WASHINGTON, D.C. – July 3, 2018 – As Congress reconciles the Senate and House Farm Bills, Ducks Unlimited remains committed to passing a bill that delivers strong voluntary, incentive-based conservation programs that promote healthy wildlife habitats benefiting all Americans.
“As a fifth-generation farmer and rancher from Texas, I’ve seen firsthand how important agriculture is in achieving our nation’s conservation goals,” said Ducks Unlimited President Rogers Hoyt. “Ducks Unlimited urges Congress to swiftly appoint conferees who will begin the work of reaching consensus and send a bill to the president’s desk. We look forward to working with the conference committee to ensure that the final bill includes a conservation title that provides a strong safety net for producers and abundant wildlife habitat for future generations to enjoy.”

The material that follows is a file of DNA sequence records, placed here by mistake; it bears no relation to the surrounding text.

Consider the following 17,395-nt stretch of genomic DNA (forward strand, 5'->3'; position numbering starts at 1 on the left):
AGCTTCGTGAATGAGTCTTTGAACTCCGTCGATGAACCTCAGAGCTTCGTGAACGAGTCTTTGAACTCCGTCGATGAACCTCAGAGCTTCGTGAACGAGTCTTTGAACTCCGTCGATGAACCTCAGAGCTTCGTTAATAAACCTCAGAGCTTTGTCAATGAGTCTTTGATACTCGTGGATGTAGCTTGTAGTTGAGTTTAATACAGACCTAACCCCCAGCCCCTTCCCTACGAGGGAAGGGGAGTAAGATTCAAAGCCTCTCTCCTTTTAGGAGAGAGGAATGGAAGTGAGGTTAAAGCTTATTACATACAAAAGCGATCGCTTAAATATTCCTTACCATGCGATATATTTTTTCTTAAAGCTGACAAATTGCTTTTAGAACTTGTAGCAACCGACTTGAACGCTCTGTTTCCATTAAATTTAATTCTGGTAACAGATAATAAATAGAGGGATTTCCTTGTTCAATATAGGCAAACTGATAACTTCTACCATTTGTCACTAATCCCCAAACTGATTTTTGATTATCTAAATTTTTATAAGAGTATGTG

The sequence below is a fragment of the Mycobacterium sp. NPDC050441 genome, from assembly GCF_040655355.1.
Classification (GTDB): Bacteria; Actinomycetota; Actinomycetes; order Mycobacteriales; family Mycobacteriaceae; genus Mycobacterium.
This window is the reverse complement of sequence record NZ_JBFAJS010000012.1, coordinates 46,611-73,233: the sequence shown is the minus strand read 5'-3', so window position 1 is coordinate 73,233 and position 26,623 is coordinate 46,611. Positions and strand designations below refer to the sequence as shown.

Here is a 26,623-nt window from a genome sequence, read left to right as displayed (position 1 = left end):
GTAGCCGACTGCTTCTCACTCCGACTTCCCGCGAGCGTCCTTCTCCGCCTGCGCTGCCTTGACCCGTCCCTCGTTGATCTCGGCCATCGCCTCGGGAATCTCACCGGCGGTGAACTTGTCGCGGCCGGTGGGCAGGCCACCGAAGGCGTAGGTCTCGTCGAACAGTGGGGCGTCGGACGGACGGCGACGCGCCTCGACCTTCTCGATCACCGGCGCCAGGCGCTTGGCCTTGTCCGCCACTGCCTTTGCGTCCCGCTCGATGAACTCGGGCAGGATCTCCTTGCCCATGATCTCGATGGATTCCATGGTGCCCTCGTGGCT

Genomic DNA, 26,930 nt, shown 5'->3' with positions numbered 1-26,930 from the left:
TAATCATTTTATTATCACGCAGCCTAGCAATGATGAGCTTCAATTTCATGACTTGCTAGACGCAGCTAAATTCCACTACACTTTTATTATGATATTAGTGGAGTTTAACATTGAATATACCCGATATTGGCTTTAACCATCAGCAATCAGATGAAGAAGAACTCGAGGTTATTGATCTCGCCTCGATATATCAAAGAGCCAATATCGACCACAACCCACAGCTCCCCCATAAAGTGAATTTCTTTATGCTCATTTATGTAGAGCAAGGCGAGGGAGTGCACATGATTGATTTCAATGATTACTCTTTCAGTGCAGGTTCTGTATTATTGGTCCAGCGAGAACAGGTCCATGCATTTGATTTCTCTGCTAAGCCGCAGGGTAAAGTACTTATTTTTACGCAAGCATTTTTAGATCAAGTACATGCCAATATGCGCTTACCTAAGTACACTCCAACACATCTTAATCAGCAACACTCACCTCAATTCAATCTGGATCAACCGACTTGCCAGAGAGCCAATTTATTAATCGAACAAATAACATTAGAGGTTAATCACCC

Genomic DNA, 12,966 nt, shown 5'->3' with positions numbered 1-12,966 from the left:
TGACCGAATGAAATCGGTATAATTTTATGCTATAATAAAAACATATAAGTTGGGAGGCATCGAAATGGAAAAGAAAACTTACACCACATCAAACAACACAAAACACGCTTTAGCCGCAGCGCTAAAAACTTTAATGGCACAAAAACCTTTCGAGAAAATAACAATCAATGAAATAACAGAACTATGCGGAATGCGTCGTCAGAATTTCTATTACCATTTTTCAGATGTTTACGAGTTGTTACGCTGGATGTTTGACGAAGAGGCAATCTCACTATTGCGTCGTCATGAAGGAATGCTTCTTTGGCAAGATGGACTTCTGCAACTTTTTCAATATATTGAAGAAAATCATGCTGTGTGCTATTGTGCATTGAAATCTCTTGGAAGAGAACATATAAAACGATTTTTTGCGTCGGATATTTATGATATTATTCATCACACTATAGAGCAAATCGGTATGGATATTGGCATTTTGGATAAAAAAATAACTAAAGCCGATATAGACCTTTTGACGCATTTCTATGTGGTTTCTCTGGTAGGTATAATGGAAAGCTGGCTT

Ducks Unlimited’s volunteer leaders—who have engaged throughout the Farm Bill reauthorization process with the Senate and House agriculture committees through hearings, field tours and personal meetings—are pleased to see many of Ducks Unlimited’s policy priorities reflected in both bills. Ducks Unlimited’s 2018 Farm Bill priorities can be seen here.
Approximately seventy percent of the land in the lower 48 states is privately owned. As the largest federal investment in private lands conservation in the country, the Farm Bill plays a vital role in helping America’s farmers, ranchers and other private landowners conserve our nation’s diverse wildlife resources.
The current Farm Bill is set to expire September 30, 2018.
Ducks Unlimited Inc. is the world’s largest nonprofit organization dedicated to conserving North America’s continually disappearing waterfowl habitats. Established in 1937, Ducks Unlimited has conserved more than 14 million acres thanks to contributions from more than a million supporters across the continent. Guided by science and dedicated to program efficiency, DU works toward the vision of wetlands sufficient to fill the skies with waterfowl today, tomorrow and forever. For more information on our work, visit www.ducks.org.